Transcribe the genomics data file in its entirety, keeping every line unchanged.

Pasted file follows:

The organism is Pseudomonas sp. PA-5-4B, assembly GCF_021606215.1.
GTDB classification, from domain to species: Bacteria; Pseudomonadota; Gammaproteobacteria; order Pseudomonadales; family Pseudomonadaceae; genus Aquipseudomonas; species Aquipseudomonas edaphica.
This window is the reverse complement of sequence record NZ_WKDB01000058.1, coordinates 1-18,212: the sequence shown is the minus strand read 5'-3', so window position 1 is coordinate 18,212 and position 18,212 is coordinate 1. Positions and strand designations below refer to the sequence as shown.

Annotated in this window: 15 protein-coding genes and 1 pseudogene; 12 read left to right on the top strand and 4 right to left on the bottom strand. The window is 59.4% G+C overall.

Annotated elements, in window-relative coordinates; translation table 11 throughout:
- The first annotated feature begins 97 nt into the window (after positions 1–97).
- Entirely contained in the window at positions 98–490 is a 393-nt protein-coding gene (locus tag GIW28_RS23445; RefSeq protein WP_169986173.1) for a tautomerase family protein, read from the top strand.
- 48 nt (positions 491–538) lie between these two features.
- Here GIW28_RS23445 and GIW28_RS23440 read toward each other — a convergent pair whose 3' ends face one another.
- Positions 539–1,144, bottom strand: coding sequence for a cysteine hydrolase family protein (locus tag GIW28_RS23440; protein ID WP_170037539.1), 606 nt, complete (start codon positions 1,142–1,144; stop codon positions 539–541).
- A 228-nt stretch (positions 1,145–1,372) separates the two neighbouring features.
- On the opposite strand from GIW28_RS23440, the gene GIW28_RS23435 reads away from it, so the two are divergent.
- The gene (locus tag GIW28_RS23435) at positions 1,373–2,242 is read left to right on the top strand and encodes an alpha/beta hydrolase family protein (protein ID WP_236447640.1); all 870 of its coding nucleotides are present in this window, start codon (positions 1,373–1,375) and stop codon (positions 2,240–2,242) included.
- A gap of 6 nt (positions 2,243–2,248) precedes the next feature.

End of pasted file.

The organism is Pseudomonas sp. PA-5-4B, assembly GCF_021606215.1.
GTDB classification, from domain to species: Bacteria; Pseudomonadota; Gammaproteobacteria; order Pseudomonadales; family Pseudomonadaceae; genus Aquipseudomonas; species Aquipseudomonas edaphica.
This window is the reverse complement of sequence record NZ_WKDB01000058.1, coordinates 1-18,212: the sequence shown is the minus strand read 5'-3', so window position 1 is coordinate 18,212 and position 18,212 is coordinate 1. Positions and strand designations below refer to the sequence as shown.

Annotated in this window: 15 protein-coding genes and 1 pseudogene; 12 read left to right on the top strand and 4 right to left on the bottom strand. The window is 59.4% G+C overall.

Annotated elements, in window-relative coordinates; translation table 11 throughout:
- The first annotated feature begins 97 nt into the window (after positions 1–97).
- Entirely contained in the window at positions 98–490 is a 393-nt protein-coding gene (locus tag GIW28_RS23445; RefSeq protein WP_169986173.1) for a tautomerase family protein, read from the top strand.
- 48 nt (positions 491–538) lie between these two features.
- Here GIW28_RS23445 and GIW28_RS23440 read toward each other — a convergent pair whose 3' ends face one another.
- Positions 539–1,144, bottom strand: coding sequence for a cysteine hydrolase family protein (locus tag GIW28_RS23440; protein ID WP_170037539.1), 606 nt, complete (start codon positions 1,142–1,144; stop codon positions 539–541).
- A 228-nt stretch (positions 1,145–1,372) separates the two neighbouring features.
- On the opposite strand from GIW28_RS23440, the gene GIW28_RS23435 reads away from it, so the two are divergent.
- The gene (locus tag GIW28_RS23435) at positions 1,373–2,242 is read left to right on the top strand and encodes an alpha/beta hydrolase family protein (protein ID WP_236447640.1); all 870 of its coding nucleotides are present in this window, start codon (positions 1,373–1,375) and stop codon (positions 2,240–2,242) included.
- A gap of 6 nt (positions 2,243–2,248) precedes the next feature.